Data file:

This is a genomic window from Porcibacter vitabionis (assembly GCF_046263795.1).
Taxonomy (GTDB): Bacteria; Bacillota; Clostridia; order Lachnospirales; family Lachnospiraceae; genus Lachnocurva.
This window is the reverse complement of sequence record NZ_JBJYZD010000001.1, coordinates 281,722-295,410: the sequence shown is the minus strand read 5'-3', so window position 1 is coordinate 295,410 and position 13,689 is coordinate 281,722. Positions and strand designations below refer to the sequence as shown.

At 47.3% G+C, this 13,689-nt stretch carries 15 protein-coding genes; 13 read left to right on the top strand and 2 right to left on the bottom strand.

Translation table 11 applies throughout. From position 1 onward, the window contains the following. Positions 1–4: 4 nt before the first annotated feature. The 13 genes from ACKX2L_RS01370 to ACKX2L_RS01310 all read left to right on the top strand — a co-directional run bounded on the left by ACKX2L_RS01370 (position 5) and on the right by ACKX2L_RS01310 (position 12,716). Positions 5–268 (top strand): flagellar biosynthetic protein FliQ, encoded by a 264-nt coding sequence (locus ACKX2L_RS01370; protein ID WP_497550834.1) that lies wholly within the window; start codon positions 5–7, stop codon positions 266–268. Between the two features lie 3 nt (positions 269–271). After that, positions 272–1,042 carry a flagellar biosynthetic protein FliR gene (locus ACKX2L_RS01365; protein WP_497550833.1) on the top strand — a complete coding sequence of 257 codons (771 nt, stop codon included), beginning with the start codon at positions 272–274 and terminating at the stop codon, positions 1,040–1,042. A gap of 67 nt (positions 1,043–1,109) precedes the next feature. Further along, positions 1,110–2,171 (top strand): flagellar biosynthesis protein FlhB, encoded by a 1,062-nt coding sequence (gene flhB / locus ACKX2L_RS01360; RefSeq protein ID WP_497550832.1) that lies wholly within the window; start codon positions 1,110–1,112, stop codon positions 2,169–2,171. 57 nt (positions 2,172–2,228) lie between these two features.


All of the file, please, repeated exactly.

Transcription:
This is a genomic window from Porcibacter vitabionis (assembly GCF_046263795.1).
Taxonomy (GTDB): Bacteria; Bacillota; Clostridia; order Lachnospirales; family Lachnospiraceae; genus Lachnocurva.
This window is the reverse complement of sequence record NZ_JBJYZD010000001.1, coordinates 281,722-295,410: the sequence shown is the minus strand read 5'-3', so window position 1 is coordinate 295,410 and position 13,689 is coordinate 281,722. Positions and strand designations below refer to the sequence as shown.

At 47.3% G+C, this 13,689-nt stretch carries 15 protein-coding genes; 13 read left to right on the top strand and 2 right to left on the bottom strand.

Translation table 11 applies throughout. From position 1 onward, the window contains the following. Positions 1–4: 4 nt before the first annotated feature. The 13 genes from ACKX2L_RS01370 to ACKX2L_RS01310 all read left to right on the top strand — a co-directional run bounded on the left by ACKX2L_RS01370 (position 5) and on the right by ACKX2L_RS01310 (position 12,716). Positions 5–268 (top strand): flagellar biosynthetic protein FliQ, encoded by a 264-nt coding sequence (locus ACKX2L_RS01370; protein ID WP_497550834.1) that lies wholly within the window; start codon positions 5–7, stop codon positions 266–268. Between the two features lie 3 nt (positions 269–271). After that, positions 272–1,042 carry a flagellar biosynthetic protein FliR gene (locus ACKX2L_RS01365; protein WP_497550833.1) on the top strand — a complete coding sequence of 257 codons (771 nt, stop codon included), beginning with the start codon at positions 272–274 and terminating at the stop codon, positions 1,040–1,042. A gap of 67 nt (positions 1,043–1,109) precedes the next feature. Further along, positions 1,110–2,171 (top strand): flagellar biosynthesis protein FlhB, encoded by a 1,062-nt coding sequence (gene flhB / locus ACKX2L_RS01360; RefSeq protein ID WP_497550832.1) that lies wholly within the window; start codon positions 1,110–1,112, stop codon positions 2,169–2,171. 57 nt (positions 2,172–2,228) lie between these two features.